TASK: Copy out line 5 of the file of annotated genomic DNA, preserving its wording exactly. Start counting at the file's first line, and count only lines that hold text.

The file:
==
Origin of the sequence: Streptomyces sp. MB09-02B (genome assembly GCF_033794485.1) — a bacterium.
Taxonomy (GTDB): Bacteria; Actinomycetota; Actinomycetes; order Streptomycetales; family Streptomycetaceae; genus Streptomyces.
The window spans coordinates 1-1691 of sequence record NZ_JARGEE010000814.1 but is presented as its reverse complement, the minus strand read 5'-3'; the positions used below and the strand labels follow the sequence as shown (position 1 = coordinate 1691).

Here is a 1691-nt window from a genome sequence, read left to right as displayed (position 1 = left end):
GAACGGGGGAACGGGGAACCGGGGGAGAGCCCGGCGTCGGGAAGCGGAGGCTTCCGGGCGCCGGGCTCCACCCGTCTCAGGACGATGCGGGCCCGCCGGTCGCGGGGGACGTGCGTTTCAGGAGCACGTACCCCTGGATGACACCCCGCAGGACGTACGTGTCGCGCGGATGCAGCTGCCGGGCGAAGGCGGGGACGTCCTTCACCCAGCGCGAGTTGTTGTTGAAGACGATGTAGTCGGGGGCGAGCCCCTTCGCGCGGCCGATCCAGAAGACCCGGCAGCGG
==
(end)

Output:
GAACGGGGGAACGGGGAACCGGGGGAGAGCCCGGCGTCGGGAAGCGGAGGCTTCCGGGCGCCGGGCTCCACCCGTCTCAGGACGATGCGGGCCCGCCGGTCGCGGGGGACGTGCGTTTCAGGAGCACGTACCCCTGGATGACACCCCGCAGGACGTACGTGTCGCGCGGATGCAGCTGCCGGGCGAAGGCGGGGACGTCCTTCACCCAGCGCGAGTTGTTGTTGAAGACGATGTAGTCGGGGGCGAGCCCCTTCGCGCGGCCGATCCAGAAGACCCGGCAGCGG